March 16, 2015 ,
Every time we open our mobile app store, an array of different apps floods our screen and vies for our attention, all ready to be installed. We install a few and ignore the rest. Even among the few we have installed, there are still some we have opened just once and never returned to. We all have those voiceless apps, simply sitting there and using up a major chunk of our precious phone memory, don’t we?
We all have those voiceless apps, simply sitting there and using up a major chunk of our precious phone memory, don’t we?
The first few minutes that a user installs and launches the app can determine whether they will be coming back or if they’ll immediately scoot and keep searching the app store for something else. If the first experience is an unhappy one, you can be rest assured that your new user is not coming back. Just as you want to make a good first impression, your mobile app too needs it.
The question, therefore is, how do you keep a user engaged after that initial rush of install excitement? Here are few tips we believe would come in handy during the development of mobile apps. to improve mobile app onboarding
Logins and registrations are the shaky grounds of an app onboarding process. Analysis has shown that apps lose up to 56% of its users right at this stage.
Why is that so? Some users are more than willing to connect themselves with the app through a detailed registration process, but most others want you to stop interfering and get out of their way as quick as possible. A balance , therefore, needs to be struck between the user experience of onboarding and the friction of necessary steps like login and registration.
To make things easier for the users, include the social login alongside the email login option. Users could then login through their pre-existing social profiles like Facebook, Twitter, and Google. Top sites like Pinterest, Instagram, Quora and Vine offer Social Login option to their users, giving them a better, more personalized online experience.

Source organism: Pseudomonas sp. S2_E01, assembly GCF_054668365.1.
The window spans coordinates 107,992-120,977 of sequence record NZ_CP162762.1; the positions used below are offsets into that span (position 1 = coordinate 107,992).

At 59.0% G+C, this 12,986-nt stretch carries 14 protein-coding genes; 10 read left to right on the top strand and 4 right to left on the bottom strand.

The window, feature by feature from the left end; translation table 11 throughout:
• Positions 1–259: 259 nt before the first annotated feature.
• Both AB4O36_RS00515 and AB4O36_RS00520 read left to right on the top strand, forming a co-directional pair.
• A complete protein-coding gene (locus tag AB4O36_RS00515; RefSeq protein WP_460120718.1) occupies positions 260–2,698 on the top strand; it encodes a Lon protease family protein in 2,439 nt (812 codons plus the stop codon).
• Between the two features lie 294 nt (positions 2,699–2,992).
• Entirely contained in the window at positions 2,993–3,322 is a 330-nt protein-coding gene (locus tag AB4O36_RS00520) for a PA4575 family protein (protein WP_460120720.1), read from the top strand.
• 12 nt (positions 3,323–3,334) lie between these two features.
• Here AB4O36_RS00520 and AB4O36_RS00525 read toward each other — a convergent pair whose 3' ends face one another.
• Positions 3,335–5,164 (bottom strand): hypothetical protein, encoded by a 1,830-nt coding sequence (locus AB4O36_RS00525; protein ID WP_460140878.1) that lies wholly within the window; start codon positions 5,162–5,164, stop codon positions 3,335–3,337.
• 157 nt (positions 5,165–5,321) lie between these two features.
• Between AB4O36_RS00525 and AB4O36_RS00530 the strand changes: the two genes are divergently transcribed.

According to a technology company and a Social Login provider, Gigya, the top social login preferences of their customers are Facebook(52%) and Google(24%). But as they point out, the right choice for your app depends on your target audience.
However, if your application requires a lot of information to register an account, have the app only request for the bare minimum (usually the email and password) during registration, and have the user go back later to complete their profile.
To improve mobile app onboarding, instead of taking the users on a seemingly endless tour of your app, offer them a guided tour. Show them the number of steps remaining and how far they have advanced till then.
This would make the entire process look manageable and easy to the user. If they know the number of steps to be completed, they are most likely to complete the process.
Evernote, Pocket, and Youtube all provide an idea of the number of steps involved in the process for the user to keep a track of his advancement throughout the entire Onboarding process.
Recollect those presentations that grabbed your attention, those from which you retained the most information. The ones that had clear and focused message probably had the greatest impact and were the most memorable. The same applies to mobile apps too. Brief and crisp content make focusing easy and information easier to digest.